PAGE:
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UK National Health Service (NHS) infected – with a typo

The UK’s NHS web site (, or to be precise, links embedded in it, have been infecting visitors with malware. At the end of the day, it was probably a straightforward typo in the coding of the web page. What lessons can we learn here? How could we have stopped that? Sadly, there’s not much to learn, except that it’s very dangerous out there on the Internet. Here’s why.

First the lesson: there really aren’t any broken URLs any more. Every URL is going to go somewhere. It’s vitally important that, as the author of a web site, you ensure that you’re only going to legitimate places. To do this, many sites employ a link-checker program. It reads the HTML, checks all the links and makes sure none are broken. The problem with that is that the malicious site returns an HTTP 200 ‘successful’ status and some syntactically correct JavaScript. An automated link checker is not going to flag that. Only a human looking at the URLs that are referenced might notice the one-character difference and think “that’s weird, I wonder what that is.” In the old days, a broken URL would actually cause an error. Your browser would have thrown an error. But today, with people “squatting” on typos, that domain name will resolve somehow.

There are really very few lessons for the NHS, unfortunately. Triple check all links? I suppose. Monitor your egress on your network and alert if people start going to strange domains? Maybe. If anything this just wakes us up to the dangers of Typo Squatting. Many firms own many variations on their name. We own, Google owns (3 Os instead of 2). But it’s impractical to own all variations. And frankly, the NHS was ultimately beholden to how well Google defended its name. And Google cannot be expected to buy every possible spelling mistake near its names. If this was an innocent typo, I struggle to find a lesson for the web developers. Sometimes the result is simply “oops.”

So how did the attack proceed?

The attacker owned the domain If you believe the whois information, that domain was registered yesterday at a registrar in the Czech republic. It’s possible he happened to notice the misspelling on the NHS web site and decided to take advantage of it. I wonder if it’s possible to set up a Google search monitoring for sites that include misspellings, and then have Google alert you when there’s a vulnerable web site.

It appears that someone had written HTML that tried to invoke Google Translate. The HTML had a single character mistake. Instead of referencing the correct JavaScript, they referenced a domain called ‘’. They meant to go to ‘’. Notice the extra S. This could have been a “hack” where some malicious person found a way to insert this extra letter and then exploit the resulting condition. Because the official NHS statement is that it was a “coding error”, I will assume that (a) they’re being honest, and (b) it was an innocent typo by a web developer. The letter “S” is right next to the letter “A” on the keyboard. It’s easy to imagine how this could happen accidentally.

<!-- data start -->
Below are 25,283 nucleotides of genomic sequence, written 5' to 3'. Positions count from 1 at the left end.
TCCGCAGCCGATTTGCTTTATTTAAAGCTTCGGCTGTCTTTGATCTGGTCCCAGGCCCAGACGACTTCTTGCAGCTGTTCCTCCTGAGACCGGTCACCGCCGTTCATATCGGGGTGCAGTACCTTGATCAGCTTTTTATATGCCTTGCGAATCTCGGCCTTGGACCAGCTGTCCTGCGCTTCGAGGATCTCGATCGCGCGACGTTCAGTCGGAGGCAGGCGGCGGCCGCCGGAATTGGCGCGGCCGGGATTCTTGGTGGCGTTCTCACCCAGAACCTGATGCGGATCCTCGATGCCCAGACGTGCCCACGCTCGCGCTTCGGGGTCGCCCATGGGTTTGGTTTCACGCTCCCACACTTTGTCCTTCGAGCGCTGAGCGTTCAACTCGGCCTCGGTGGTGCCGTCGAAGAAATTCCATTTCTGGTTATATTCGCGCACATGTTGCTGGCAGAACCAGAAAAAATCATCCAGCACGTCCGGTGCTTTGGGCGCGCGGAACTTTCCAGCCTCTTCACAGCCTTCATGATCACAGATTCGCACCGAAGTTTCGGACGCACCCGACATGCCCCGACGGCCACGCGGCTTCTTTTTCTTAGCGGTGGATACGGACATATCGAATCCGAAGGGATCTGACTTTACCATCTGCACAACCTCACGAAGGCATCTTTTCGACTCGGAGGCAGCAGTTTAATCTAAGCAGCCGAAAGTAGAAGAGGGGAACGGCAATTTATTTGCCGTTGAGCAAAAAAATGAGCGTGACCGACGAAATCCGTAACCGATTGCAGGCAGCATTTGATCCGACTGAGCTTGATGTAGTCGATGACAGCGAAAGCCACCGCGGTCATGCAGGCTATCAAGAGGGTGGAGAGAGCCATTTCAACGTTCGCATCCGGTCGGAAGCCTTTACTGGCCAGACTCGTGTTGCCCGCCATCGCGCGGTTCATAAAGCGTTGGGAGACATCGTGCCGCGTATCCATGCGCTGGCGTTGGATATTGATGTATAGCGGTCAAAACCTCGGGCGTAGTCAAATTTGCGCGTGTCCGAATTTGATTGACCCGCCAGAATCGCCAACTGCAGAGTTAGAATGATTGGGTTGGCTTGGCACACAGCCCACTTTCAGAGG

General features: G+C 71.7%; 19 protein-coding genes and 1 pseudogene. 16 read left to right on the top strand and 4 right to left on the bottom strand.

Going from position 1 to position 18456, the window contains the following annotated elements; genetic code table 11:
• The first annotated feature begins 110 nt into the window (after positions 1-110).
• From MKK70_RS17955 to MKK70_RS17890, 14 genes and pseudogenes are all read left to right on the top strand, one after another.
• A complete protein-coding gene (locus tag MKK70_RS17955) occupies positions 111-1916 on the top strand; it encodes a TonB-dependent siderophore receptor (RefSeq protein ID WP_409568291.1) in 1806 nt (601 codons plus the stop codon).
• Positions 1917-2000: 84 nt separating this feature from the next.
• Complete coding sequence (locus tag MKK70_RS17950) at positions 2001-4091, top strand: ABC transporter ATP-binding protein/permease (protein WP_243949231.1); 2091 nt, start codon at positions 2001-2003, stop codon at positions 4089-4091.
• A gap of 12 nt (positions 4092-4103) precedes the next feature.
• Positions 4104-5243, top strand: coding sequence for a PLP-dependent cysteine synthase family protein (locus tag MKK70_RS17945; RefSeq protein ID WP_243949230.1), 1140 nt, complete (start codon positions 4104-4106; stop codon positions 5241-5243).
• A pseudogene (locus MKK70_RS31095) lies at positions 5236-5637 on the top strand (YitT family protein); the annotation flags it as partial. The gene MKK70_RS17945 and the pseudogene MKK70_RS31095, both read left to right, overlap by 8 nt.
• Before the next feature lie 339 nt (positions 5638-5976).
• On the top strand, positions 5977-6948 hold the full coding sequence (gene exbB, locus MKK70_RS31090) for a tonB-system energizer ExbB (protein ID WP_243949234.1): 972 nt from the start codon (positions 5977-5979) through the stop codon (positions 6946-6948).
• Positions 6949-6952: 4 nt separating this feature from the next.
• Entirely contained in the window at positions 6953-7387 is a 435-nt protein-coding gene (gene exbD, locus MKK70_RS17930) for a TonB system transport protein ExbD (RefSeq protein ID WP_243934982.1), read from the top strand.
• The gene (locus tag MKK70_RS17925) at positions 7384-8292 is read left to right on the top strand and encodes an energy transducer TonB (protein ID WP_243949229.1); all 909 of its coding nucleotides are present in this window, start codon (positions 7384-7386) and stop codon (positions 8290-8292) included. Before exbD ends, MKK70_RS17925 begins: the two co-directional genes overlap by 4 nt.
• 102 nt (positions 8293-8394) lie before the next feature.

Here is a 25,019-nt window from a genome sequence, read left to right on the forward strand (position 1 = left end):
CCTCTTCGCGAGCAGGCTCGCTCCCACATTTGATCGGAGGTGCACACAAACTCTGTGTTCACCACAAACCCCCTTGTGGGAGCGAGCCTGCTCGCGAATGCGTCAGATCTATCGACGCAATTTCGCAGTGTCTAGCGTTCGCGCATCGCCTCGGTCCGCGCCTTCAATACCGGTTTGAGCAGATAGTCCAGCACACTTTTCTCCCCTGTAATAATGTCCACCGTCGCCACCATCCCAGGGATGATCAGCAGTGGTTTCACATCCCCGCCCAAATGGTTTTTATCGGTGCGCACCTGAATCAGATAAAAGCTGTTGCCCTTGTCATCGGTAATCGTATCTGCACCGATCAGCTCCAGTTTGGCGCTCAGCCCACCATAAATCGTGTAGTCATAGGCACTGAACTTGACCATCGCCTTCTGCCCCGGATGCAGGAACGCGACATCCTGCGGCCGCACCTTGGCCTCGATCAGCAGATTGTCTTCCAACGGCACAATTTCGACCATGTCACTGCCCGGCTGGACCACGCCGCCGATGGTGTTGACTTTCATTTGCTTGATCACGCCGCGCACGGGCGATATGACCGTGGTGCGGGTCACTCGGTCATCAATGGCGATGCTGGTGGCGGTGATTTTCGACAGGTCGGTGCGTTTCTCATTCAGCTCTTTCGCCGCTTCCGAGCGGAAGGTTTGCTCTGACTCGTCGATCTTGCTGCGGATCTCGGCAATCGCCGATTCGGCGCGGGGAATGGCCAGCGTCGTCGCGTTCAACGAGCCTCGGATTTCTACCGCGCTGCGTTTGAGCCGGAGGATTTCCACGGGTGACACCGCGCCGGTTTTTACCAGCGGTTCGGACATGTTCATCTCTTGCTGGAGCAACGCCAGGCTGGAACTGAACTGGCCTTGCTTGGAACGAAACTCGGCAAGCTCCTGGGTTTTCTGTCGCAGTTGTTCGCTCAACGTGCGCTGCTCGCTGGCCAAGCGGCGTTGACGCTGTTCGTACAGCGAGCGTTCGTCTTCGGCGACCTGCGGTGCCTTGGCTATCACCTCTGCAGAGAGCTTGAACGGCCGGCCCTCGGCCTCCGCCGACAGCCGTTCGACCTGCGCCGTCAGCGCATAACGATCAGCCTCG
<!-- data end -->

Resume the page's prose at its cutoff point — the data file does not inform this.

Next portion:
The ramifications are significant. JavaScript coming from an unknown site (not Google) was inserted into the body of the web page sent from the NHS to innocent visitors’ web browsers. The web browsers, doing what the NHS site told them to do, went off to and requested the page at that location. They received a single line of JavaScript.

This simple JavaScript is used countless times all over the web. It tells your browser to replace the current location (i.e., the page you’re currently looking at) with the page at the named URL. Instantly your browser bounces you away from the NHS web site and off to Requesting that page simply results in a 302 redirect. Yet again, another common technique that the world uses for good: it tells your web browser that the page you’re looking for ( is not here. Instead it sends you to When I chased it, I ended up at a landing page at I chased a few more links (taking a fair bit of care) and finally ended up at I followed a lot of redirects that were click-through advertising links.

A few important things to realize about this investigation: I am not a forensic investigator. I did very little to disguise myself, I did not pretend to use a vulnerable machine or browser, and I did my investigating many hours after the attack had been discovered. Malware can be clever. The web sites can figure out that I’m using research tools and not browsers. They can figure out where my IP address came from and determine whether or not (based on my current country) they want to send me any malware at all. They can send me to other sites because I’m probably not their target. Thus, the path that MY browser took while researching for this article might be totally different than the path and consequences that someone else’s browser would take. For example, some of the servers are in the Czech republic. They could, for example, serve something harmless to other Czech computers and serve the malware to all others. There was a case not long ago of a Russian malware site that did that. If the malware distributor was clever, his web site sent me something totally different from what he’d send a vulnerable PC user. There’s no way for me to know. I don’t have the tools to figure that out.

Typo squatting is a major issue. Unfortunately, there is very little we can do to combat it. End users can use a service like OpenDNS. They try to identify typo squatting URLs and redirect your browser to a safe web page if you go to one. Software authors can do very little. They can only be diligent about what sites they link to and do their utmost to be sure that they link to known sites correctly.

Synopsys Editorial Team

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Synopsys Editorial Team

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